If It’s Posted on Facebook, It’s There Forever

One thing that people often say to me is that technology puts a new spin on bullying because of the permanence and reach of something that is posted online.  This is true.  If a post goes on a Facebook wall, that post is forever and widely available unless someone decides to delete it. On the other hand, if someone is bullied on a playground, the mean words spoken or the black eye given do not have that same type of permanence and reach.

Children and teens need to learn that bullying in any form is not acceptable. Lack of permanence or wide distribution does not make aggression more ok.  And children and teens need to know what to do if they are on the receiving end of bullying, no matter what form it takes.  Adults need to talk to children and teens about being a bully or being bullied.  And adults need to intervene forcefully when they become aware of potential or actual bullying.  Nancy Williard, of the Center for Safe and Responsible Internet Use states, “It’s essential for everyone to take personal responsibility and speak out by saying ‘hey, it’s not OK’”.

What is the Solution?

It would be nice if the causes of bullying  were easy to identify and the solutions easy to provide–in any context.  As adults who play a role in teen lives, we have to look at the complex, underlying issues. We also have to go beyond looking for easy solutions and scapegoats.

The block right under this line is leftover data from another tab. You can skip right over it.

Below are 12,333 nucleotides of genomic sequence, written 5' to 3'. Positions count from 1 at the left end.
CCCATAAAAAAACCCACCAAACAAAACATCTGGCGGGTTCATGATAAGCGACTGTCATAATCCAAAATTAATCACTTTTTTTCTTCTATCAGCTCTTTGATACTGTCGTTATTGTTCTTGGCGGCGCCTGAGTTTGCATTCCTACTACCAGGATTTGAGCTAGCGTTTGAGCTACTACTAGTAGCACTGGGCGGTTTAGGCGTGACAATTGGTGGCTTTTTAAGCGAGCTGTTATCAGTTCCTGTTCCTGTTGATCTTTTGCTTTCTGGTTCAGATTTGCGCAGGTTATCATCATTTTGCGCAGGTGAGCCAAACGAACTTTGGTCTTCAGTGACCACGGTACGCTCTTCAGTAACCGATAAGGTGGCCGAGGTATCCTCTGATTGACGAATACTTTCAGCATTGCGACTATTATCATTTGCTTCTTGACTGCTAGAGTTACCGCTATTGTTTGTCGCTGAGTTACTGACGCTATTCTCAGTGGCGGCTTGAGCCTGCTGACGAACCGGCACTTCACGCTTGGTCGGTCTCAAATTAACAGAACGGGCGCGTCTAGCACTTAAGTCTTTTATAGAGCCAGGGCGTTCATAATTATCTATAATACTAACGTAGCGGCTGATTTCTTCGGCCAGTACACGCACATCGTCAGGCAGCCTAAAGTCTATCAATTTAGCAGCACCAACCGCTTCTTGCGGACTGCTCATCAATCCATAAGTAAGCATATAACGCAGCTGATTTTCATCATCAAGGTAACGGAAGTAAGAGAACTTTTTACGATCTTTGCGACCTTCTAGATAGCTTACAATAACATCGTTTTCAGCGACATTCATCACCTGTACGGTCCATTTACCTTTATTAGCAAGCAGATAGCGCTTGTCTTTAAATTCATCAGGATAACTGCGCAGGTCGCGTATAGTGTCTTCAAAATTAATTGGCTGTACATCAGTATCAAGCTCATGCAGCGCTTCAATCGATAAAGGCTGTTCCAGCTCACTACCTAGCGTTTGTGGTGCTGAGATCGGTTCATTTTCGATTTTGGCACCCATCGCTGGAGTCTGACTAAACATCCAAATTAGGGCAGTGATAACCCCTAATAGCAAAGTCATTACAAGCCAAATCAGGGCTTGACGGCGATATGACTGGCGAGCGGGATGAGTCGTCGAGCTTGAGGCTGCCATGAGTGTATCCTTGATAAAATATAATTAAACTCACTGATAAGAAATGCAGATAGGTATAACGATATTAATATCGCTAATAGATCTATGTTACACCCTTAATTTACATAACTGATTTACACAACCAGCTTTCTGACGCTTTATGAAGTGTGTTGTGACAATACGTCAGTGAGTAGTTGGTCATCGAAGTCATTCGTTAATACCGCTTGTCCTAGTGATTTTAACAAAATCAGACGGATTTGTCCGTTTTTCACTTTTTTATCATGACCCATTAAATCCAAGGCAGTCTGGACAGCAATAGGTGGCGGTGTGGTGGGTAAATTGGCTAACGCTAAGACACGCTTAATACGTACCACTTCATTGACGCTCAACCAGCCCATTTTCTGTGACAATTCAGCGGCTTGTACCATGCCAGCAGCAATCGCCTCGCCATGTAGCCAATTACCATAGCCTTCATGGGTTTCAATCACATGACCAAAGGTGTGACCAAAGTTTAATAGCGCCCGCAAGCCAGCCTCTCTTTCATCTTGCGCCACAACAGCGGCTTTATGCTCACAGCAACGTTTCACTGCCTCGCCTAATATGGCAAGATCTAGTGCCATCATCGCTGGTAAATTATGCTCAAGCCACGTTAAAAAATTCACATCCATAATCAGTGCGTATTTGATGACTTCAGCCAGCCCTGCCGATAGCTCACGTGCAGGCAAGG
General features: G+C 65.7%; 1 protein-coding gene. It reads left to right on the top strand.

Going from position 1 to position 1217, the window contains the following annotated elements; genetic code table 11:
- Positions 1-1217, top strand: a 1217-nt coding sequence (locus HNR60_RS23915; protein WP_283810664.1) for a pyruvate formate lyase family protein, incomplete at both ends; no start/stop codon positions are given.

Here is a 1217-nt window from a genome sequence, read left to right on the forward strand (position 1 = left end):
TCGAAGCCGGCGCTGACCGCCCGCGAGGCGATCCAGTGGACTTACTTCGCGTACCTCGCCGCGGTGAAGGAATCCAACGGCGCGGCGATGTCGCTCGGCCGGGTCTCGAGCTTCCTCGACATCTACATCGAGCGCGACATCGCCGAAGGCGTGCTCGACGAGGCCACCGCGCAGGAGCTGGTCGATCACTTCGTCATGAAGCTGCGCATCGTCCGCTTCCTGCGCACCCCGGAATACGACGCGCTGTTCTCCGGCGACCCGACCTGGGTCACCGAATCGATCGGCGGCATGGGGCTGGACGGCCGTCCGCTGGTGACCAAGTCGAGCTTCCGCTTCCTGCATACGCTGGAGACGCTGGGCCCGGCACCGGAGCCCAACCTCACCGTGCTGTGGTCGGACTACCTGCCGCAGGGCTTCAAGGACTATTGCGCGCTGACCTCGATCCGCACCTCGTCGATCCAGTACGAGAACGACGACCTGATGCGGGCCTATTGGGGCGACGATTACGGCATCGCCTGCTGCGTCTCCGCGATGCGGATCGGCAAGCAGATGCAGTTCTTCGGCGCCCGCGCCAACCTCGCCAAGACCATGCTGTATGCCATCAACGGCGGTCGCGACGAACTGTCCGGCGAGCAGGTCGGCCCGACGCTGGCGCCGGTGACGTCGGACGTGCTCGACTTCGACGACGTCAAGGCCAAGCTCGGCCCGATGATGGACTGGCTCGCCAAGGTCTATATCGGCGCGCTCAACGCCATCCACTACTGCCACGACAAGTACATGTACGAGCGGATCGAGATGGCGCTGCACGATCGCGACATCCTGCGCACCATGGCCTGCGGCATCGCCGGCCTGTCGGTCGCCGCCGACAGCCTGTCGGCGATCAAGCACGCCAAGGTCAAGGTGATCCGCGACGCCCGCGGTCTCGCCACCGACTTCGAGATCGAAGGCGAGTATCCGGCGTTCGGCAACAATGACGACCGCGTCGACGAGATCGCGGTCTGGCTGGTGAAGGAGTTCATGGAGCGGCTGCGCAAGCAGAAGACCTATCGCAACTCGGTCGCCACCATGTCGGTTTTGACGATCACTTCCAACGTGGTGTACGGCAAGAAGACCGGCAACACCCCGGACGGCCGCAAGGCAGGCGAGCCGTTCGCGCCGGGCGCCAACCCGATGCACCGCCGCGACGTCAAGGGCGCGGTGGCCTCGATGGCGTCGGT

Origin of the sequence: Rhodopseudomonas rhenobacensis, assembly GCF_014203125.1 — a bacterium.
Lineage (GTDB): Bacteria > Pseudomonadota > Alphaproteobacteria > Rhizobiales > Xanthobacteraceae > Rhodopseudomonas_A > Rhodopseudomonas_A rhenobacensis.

In October of this year, the FCC began a discussion about requiring bullying education in schools.  Yes, students of all ages need to be taught about the perils of bullying.  But, do we have to wait for legislation to do it?  Can’t we start today?

Technology is not going away. Web 2.0 and social media are not going away.  Misidentifying technology as the cause of bullying is not going to solve anything.  Let’s stop hiding from the real issues that are making the lives of teens in our libraries difficult.  That’s the only way we are going to provide workable solutions to a real problem.

Resources Mentioned

Boyd, Danah. “Bullying” Has Little Resonance with Teenagers.  DMLcentral.  http://dmlcentral.net/blog/danah-boyd/bullying-has-little-resonance-teenagers

Enhancing Child Safety and Online Technologies. http://cyber.law.harvard.edu/research/isttf

Magid, Larry.  Tyler Clementi’s Death is a Call to Action. Safe and Secure Blog. http://news.cnet.com/8301-19518_3-20018492-238.html

Palfrey, John. Cyberbullying and a Student’s Suicide: Solutions Beyond the Law. The New York Times Opinion Pages. http://www.nytimes.com/roomfordebate/2010/09/30/cyberbullying-and-a-students-suicide/palfrey

Regulators Take on Cyberbullying in Schools. http://www.reuters.com/article/idUSTRE69S33T20101029

Linda W. Braun is the immediate past president of YALSA and works as a New York City-based educational technology consultant with LEO: Librarians and Educators Online. She provides training, consulting, and project management for schools, libraries, and other educational institutions. She also teaches for Simmons College Graduate School of Library and Information Science. Her latest book is Risky Business: Taking and Managing Risks in Library Services for Teens (ALA, 2010). Contact her at lbraun@leonline.com.